Drop Foot

(aka Foot Drop)

Edited by Mark Perry, MD


Foot drop is the inability to bend the ankle ‘up” to avoid tripping when walking. It is caused by weakness or poor function of the muscles in the front of the leg (anterior compartment muscles). It is caused by direct injury to the muscle/tendon or nerve to those same muscles. Without treatment, patients with a drop foot will walk with a “high steppage gait” (similar to the way a horse walks) or tripping. Most people with foot drop can be treated to return to a functional gait, although it is uncommon that the ankle can ever return to “perfectly normal.”


Treatment of a foot drop initially depends on the underlying cause. In the case of significant loss of muscle function from a compartment syndrome, the muscle will usually not recover. However, if the foot drop is cause by an injury to the nerve supplying the anterior lower leg muscle compartment (the peroneal nerve), there is a chance that the nerve will recover (if it has only been "stunned" rather than cut or injured beyond repair). Treatment of a foot drop may include:
  • Daily calf stretching to maintain ankle motion. There is a tendency for the calf muscle to steadily pull the ankle into an equinus position (pointing down). However, a regular program of daily calf stretching will prevent this. The stretch can be done seated or standing as long as the “knee goes over the toe.” For this reason, daily calf stretching in an attempt to maintain ankle dorsiflexion is often recommended as a part of the treatment plan for patients who have a drop foot. Range of Motion must be restored before any other treatment can be effective.
  • Ankle Foot Orthoses (AFO) bracing. AFO bracing is the most common and simplest method to treat a foot drop. This brace keeps the ankle up in a neutral position, essentially partially replacing the function of the lost anterior muscle compartments. It is thin enough to fit into a shoe, and some types can “spring” the ankle up when the foot is not on the ground. An AFO also serves to keep the ankle under relatively constant stretch, and thereby may minimize the potential for the ankle to fall into an equinus position. Patients with a foot drop will often be able to walk with a much more normal gait pattern when they are wearing an AFO. In cases in which the nerve or muscle damage is temporary, the AFO brace can possibly be reduced or eliminated once sufficient muscle function returns. However, in some cases the brace will be needed permanently unless muscle tendon transfer surgery is performed and sometimes even then.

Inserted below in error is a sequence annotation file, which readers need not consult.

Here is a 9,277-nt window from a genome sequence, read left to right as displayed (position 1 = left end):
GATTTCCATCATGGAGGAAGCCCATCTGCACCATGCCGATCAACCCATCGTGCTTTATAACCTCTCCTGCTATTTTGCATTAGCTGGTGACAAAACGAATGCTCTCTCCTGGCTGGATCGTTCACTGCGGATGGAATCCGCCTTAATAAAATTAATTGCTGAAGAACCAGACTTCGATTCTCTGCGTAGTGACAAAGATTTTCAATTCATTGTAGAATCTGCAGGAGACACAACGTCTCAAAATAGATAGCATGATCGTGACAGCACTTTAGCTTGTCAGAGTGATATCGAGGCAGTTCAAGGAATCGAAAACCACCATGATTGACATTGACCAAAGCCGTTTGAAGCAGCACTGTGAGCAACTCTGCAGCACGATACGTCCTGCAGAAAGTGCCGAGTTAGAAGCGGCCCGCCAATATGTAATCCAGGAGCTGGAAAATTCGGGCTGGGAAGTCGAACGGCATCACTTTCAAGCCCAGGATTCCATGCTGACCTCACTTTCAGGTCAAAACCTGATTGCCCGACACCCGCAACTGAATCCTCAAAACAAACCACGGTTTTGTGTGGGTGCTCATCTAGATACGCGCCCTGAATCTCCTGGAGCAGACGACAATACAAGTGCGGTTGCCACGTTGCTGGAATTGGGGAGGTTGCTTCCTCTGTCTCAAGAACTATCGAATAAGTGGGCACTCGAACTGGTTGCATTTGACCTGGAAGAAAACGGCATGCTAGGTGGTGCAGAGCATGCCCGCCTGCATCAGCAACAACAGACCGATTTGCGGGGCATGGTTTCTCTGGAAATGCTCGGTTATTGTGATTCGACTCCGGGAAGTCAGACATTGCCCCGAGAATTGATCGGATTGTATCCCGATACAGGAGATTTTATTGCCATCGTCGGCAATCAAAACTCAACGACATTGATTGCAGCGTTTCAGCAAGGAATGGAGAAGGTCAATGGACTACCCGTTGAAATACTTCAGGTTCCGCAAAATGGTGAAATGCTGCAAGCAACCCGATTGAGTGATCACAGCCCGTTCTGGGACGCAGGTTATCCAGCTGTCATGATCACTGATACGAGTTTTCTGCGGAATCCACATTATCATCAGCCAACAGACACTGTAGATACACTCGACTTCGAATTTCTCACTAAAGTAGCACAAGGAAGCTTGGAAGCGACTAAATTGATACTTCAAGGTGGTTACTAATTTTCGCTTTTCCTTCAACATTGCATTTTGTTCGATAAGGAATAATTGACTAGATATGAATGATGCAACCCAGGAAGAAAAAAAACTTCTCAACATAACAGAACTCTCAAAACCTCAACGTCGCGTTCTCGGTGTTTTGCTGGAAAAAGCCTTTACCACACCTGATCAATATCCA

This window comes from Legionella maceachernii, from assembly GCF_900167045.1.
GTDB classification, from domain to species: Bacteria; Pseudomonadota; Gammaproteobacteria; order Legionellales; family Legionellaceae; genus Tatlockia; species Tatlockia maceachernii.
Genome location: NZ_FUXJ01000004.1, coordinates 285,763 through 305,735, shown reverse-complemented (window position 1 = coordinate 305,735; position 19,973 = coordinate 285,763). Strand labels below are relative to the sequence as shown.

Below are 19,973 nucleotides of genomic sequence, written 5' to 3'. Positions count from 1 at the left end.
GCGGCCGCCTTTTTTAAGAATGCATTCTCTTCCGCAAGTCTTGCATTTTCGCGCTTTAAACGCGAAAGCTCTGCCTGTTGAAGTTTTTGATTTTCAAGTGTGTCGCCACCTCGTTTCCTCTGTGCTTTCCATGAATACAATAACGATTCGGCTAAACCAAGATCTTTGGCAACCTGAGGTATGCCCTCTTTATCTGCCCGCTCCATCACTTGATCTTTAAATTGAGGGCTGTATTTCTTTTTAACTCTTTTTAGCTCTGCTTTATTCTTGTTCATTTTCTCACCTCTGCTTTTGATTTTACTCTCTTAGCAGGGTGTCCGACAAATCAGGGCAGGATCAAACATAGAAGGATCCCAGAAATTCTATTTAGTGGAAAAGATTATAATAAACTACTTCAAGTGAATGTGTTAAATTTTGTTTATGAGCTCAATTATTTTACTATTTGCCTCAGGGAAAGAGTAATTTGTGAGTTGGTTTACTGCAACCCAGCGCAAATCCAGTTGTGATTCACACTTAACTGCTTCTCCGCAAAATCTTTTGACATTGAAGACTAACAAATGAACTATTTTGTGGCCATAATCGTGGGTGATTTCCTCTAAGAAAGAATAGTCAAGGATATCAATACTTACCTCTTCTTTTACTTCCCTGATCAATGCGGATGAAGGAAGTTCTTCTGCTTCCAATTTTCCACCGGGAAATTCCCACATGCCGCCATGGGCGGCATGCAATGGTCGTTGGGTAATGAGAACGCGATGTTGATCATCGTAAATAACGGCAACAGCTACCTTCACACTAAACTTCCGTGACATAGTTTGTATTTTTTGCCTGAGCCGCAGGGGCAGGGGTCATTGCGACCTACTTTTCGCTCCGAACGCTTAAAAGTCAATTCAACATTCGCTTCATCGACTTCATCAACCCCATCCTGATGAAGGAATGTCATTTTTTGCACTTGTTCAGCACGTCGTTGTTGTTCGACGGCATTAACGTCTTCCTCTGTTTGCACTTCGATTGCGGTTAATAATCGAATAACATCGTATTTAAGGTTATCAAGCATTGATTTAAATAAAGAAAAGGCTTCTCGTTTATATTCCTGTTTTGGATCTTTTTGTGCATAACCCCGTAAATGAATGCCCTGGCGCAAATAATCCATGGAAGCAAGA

• Posterior Tibial Tendon Transfer to the Dorsal Midfoot. Patients with a permanent foot drop may benefit from a tendon transfer procedure designed to allow active lifting upwards of the ankle joint (dorsiflexion of the ankle) by taking a working muscle and redirecting it to work in place of the weak or non-working muscle. The most common procedure is to transfer the posterior tibial tendon (assuming this muscle is functioning normally) through the space between the tibia and the fibula bones (interosseous membrane) to the top of the foot. When this tendon transfer has healed and adequate rehabilitation and retraining of the muscle has occurred, this procedure can serve to splint to ankle in an improved position and provide some (but not necessarily normal) active muscle function to dorsiflex the ankle.
  • Peroneal Nerve Release, Repair or Graft. A release can be performed if there is a constriction(choking) of the nerve is caused by tight fibers of scar. The constriction prevents the muscles from receiving the the signal to dorsiflex the foot. Releasing the scar (after total knee replacement or knee fractures) can allow the nerve to work normally, although this can take a long time. In some instances when the cause of the foot drop is an injury to the peroneal nerve (usually at the level of the knee), a direct nerve repair or nerve grafting may be indicated. This type of surgery needs to be performed by a surgeon with expertise in microsurgical nerve repairs. It is designed to provide a path for the nerve to “grow back”. This type of procedure may lead to some return of muscle function over time (the nerve generally grows back at a rate of about 0.5-1mm/day and often it needs to “grow” 100-150mm in total). However, unfortunately this type of repair rarely leads to a return of near normal muscle function and therefore this type of treatment often needs to be combined with AFO bracing and/or tendon transfers. The nerve injury/involvement can also be at the level of the hip (hip fractures or replacement) or in the spine. Often the nerve at these locations are “stunned” and respond to stretching and temporary AFO use.

Edited on January 10, 2017 

Originally edited by Anthony Van Bergeyk, MD

mf/ 7.3.18

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